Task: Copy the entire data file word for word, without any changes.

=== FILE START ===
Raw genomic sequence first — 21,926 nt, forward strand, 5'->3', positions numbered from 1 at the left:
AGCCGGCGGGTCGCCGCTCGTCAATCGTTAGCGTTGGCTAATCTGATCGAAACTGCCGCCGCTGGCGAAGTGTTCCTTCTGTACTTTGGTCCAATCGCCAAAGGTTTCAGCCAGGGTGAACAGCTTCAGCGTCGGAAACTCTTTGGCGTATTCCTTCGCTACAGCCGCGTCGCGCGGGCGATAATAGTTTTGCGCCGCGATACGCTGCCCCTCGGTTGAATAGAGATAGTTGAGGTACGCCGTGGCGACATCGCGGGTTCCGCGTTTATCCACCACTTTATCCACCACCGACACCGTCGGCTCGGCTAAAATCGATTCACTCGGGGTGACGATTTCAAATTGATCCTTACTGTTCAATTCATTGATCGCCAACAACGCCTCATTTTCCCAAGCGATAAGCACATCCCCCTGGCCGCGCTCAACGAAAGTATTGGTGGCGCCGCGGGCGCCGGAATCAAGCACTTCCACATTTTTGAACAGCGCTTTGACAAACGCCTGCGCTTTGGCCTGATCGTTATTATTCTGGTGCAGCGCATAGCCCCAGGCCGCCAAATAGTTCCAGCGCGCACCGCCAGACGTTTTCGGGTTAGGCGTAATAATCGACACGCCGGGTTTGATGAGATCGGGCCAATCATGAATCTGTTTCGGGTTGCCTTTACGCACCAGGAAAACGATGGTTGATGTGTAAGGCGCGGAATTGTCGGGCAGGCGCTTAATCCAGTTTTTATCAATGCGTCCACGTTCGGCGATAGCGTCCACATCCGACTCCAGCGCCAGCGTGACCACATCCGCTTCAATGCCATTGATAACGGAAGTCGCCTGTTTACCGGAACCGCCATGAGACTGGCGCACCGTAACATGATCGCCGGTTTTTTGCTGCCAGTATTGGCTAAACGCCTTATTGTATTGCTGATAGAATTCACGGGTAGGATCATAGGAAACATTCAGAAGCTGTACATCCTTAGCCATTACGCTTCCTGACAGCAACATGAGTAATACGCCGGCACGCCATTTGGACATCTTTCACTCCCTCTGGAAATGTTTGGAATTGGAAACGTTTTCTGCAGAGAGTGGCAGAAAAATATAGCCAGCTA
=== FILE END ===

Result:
Raw genomic sequence first — 21,926 nt, forward strand, 5'->3', positions numbered from 1 at the left:
AGCCGGCGGGTCGCCGCTCGTCAATCGTTAGCGTTGGCTAATCTGATCGAAACTGCCGCCGCTGGCGAAGTGTTCCTTCTGTACTTTGGTCCAATCGCCAAAGGTTTCAGCCAGGGTGAACAGCTTCAGCGTCGGAAACTCTTTGGCGTATTCCTTCGCTACAGCCGCGTCGCGCGGGCGATAATAGTTTTGCGCCGCGATACGCTGCCCCTCGGTTGAATAGAGATAGTTGAGGTACGCCGTGGCGACATCGCGGGTTCCGCGTTTATCCACCACTTTATCCACCACCGACACCGTCGGCTCGGCTAAAATCGATTCACTCGGGGTGACGATTTCAAATTGATCCTTACTGTTCAATTCATTGATCGCCAACAACGCCTCATTTTCCCAAGCGATAAGCACATCCCCCTGGCCGCGCTCAACGAAAGTATTGGTGGCGCCGCGGGCGCCGGAATCAAGCACTTCCACATTTTTGAACAGCGCTTTGACAAACGCCTGCGCTTTGGCCTGATCGTTATTATTCTGGTGCAGCGCATAGCCCCAGGCCGCCAAATAGTTCCAGCGCGCACCGCCAGACGTTTTCGGGTTAGGCGTAATAATCGACACGCCGGGTTTGATGAGATCGGGCCAATCATGAATCTGTTTCGGGTTGCCTTTACGCACCAGGAAAACGATGGTTGATGTGTAAGGCGCGGAATTGTCGGGCAGGCGCTTAATCCAGTTTTTATCAATGCGTCCACGTTCGGCGATAGCGTCCACATCCGACTCCAGCGCCAGCGTGACCACATCCGCTTCAATGCCATTGATAACGGAAGTCGCCTGTTTACCGGAACCGCCATGAGACTGGCGCACCGTAACATGATCGCCGGTTTTTTGCTGCCAGTATTGGCTAAACGCCTTATTGTATTGCTGATAGAATTCACGGGTAGGATCATAGGAAACATTCAGAAGCTGTACATCCTTAGCCATTACGCTTCCTGACAGCAACATGAGTAATACGCCGGCACGCCATTTGGACATCTTTCACTCCCTCTGGAAATGTTTGGAATTGGAAACGTTTTCTGCAGAGAGTGGCAGAAAAATATAGCCAGCTA